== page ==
Friday, March 9, 2007
Posted by Jeff Lipshaw
As Vic Fleischer over at Conglomerate observes, The Fetishization of Independence just posted by Usha Rodrigues (Georgia, right) is a terrific piece of work. Here is the abstract, with some comments following (in Larry Solum blue):
According to conventional wisdom, a supermajority independent board of directors is the ideal corporate governance structure. Debate nevertheless continues: empirical evidence suggests that independent boards do not improve firm performance. Independence proponents respond that past studies reflect a flawed definition of independence.
Remarkably, neither side in the independence debate has looked to Delaware, the preeminent state source for corporate law. Comparing Delaware's notions of independence with those of Sarbanes-Oxley and its attendant reforms reveals two fundamentally different conceptions of independence. Sarbanes-Oxley equates independence with outsider status: an independent director is one who lacks financial ties to the corporation and is not a close relative of management. Delaware's approach to independence, in contrast, is situational. As different conflicts arise in different contexts, the focus of concern - the influence from which we wish to insulate directors - varies as well.
There are at least two lessons for corporate reformers. First, the definition of independence should be refined to address the conflict at hand. For example, if the area of concern is executive compensation, the question is not merely whether the director lacks financial ties to the corporation and familial ties to corporate executives, but also whether the director lacks financial ties to the executives being compensated. Current independence rules overlook this obvious hole. Second, and more fundamentally, independent directors are useful only in situations where a conflict exists. An independent director - a part-timer whose contact with the corporation is necessarily limited - is not inherently better suited to further the interests of shareholders than is an inside director. Current rules thus over-rely on independence, transforming an essentially negative quality - lack of ties to the corporation - into an end in itself, and thereby fetishizing independence.
I wholeheartedly agree with Vic: this is a tremendously thoughtful approach to an issue often overwhelmed not only by conventional wisdom (as Usha puts it), but by those (within academia and without) with a particular agenda to push. Here are some additional thoughts on the subject:
1. My intuition (primarily as an old practitioner who spent a lot of time in corporate boardrooms) is that the SOX and SRO rules for non-independence are asymmetric as to their over-inclusiveness and under-inclusiveness. That is, I would venture that many directors are independent under the rules but not really courageous, smart and/or experienced enough to be independent in the Delaware sense (think, for example, about the court's characterization of Sidney Poitier's role in the Disney case. Fine actor, upright and moral citizen, but "independent" in a good governance sense?) On the other hand, if somebody has a conflicting financial interest, you at least know that there is some agency cost basis for thinking they might not be independent, or appear to be independent. So the definition of non-independence may be under-inclusive in not picking up the the patsies, and over-inclusive in picking up fine directors who happen to have a financial tie. My intuition is there is more of the former than the latter. And from a policy standpoint, I understand the over-inclusiveness more than the under-inclusiveness, but for that you have to think about the following point.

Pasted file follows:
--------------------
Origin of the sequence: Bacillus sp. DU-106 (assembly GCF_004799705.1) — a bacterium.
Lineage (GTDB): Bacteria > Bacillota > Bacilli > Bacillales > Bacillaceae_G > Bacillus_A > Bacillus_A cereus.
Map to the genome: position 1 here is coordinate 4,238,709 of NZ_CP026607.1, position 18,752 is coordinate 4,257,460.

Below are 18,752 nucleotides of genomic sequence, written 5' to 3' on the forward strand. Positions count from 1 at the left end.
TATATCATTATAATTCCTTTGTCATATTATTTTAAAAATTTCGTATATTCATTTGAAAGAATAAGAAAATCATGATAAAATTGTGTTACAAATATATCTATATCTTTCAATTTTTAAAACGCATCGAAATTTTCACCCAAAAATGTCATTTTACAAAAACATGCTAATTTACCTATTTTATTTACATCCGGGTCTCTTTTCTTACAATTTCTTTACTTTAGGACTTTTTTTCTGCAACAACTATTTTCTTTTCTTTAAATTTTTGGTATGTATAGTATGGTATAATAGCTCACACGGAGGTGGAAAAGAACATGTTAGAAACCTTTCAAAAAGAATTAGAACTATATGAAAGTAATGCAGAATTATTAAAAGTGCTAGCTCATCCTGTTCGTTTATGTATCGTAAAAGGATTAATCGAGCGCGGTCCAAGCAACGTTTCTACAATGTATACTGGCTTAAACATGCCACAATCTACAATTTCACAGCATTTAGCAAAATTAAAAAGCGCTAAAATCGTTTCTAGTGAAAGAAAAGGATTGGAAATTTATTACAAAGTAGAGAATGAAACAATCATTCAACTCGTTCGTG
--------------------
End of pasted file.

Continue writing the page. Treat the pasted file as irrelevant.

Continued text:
2. As Usha points out, the more fundamental question goes to the question whether there is any relationship between independence, however determined, and "good governance," whatever that means (and I suspect my definition matches hers). I think she is onto something near the end on comparing rules and standards, and Delaware's standards based approach truly does better approximate that inquiry than the meat-ax rules approach of SOX and the NYSE.
3. Not that I am hankering for a citation (I've already sent a contribution to Usha's favorite charity), but I discussed the failure of the rules-based approach to good governance two years ago in my Wayne Law Review article on the jurisprudence of Sarbanes-Oxley. Then I picked on the general meaninglessness of the SOX requirement of an audit committee financial expert (the infamous "ACFE"), and always thought that independence was another prime target. I am delighted to see Usha take it to the next level.